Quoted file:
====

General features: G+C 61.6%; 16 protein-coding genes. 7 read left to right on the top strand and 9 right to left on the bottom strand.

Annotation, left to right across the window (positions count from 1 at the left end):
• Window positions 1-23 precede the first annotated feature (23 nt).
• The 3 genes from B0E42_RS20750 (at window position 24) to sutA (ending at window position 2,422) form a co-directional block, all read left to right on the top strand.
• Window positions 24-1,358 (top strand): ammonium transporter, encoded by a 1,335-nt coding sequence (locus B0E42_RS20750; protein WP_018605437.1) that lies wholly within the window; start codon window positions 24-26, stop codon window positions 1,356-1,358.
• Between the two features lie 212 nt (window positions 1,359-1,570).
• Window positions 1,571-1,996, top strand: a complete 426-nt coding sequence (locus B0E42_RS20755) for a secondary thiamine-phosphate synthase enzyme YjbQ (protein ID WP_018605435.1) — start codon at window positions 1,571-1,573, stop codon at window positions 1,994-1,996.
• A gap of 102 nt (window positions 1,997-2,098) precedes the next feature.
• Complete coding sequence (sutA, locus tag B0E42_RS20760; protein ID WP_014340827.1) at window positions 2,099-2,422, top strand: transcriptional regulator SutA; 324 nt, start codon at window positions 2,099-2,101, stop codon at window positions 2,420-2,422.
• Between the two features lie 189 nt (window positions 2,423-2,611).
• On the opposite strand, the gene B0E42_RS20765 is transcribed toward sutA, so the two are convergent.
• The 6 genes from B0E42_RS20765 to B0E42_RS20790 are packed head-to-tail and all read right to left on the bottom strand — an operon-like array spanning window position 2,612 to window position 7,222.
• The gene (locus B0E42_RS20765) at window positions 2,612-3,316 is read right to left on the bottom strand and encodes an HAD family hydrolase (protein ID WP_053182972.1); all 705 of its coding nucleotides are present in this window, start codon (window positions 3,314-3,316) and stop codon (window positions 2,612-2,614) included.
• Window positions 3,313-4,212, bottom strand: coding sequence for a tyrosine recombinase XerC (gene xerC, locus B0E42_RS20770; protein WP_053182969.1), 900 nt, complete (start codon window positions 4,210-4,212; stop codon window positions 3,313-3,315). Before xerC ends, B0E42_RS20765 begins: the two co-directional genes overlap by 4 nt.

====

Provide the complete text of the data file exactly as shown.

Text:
General features: G+C 61.6%; 16 protein-coding genes. 7 read left to right on the top strand and 9 right to left on the bottom strand.

Annotation, left to right across the window (positions count from 1 at the left end):
• Window positions 1-23 precede the first annotated feature (23 nt).
• The 3 genes from B0E42_RS20750 (at window position 24) to sutA (ending at window position 2,422) form a co-directional block, all read left to right on the top strand.
• Window positions 24-1,358 (top strand): ammonium transporter, encoded by a 1,335-nt coding sequence (locus B0E42_RS20750; protein WP_018605437.1) that lies wholly within the window; start codon window positions 24-26, stop codon window positions 1,356-1,358.
• Between the two features lie 212 nt (window positions 1,359-1,570).
• Window positions 1,571-1,996, top strand: a complete 426-nt coding sequence (locus B0E42_RS20755) for a secondary thiamine-phosphate synthase enzyme YjbQ (protein ID WP_018605435.1) — start codon at window positions 1,571-1,573, stop codon at window positions 1,994-1,996.
• A gap of 102 nt (window positions 1,997-2,098) precedes the next feature.
• Complete coding sequence (sutA, locus tag B0E42_RS20760; protein ID WP_014340827.1) at window positions 2,099-2,422, top strand: transcriptional regulator SutA; 324 nt, start codon at window positions 2,099-2,101, stop codon at window positions 2,420-2,422.
• Between the two features lie 189 nt (window positions 2,423-2,611).
• On the opposite strand, the gene B0E42_RS20765 is transcribed toward sutA, so the two are convergent.
• The 6 genes from B0E42_RS20765 to B0E42_RS20790 are packed head-to-tail and all read right to left on the bottom strand — an operon-like array spanning window position 2,612 to window position 7,222.
• The gene (locus B0E42_RS20765) at window positions 2,612-3,316 is read right to left on the bottom strand and encodes an HAD family hydrolase (protein ID WP_053182972.1); all 705 of its coding nucleotides are present in this window, start codon (window positions 3,314-3,316) and stop codon (window positions 2,612-2,614) included.
• Window positions 3,313-4,212, bottom strand: coding sequence for a tyrosine recombinase XerC (gene xerC, locus B0E42_RS20770; protein WP_053182969.1), 900 nt, complete (start codon window positions 4,210-4,212; stop codon window positions 3,313-3,315). Before xerC ends, B0E42_RS20765 begins: the two co-directional genes overlap by 4 nt.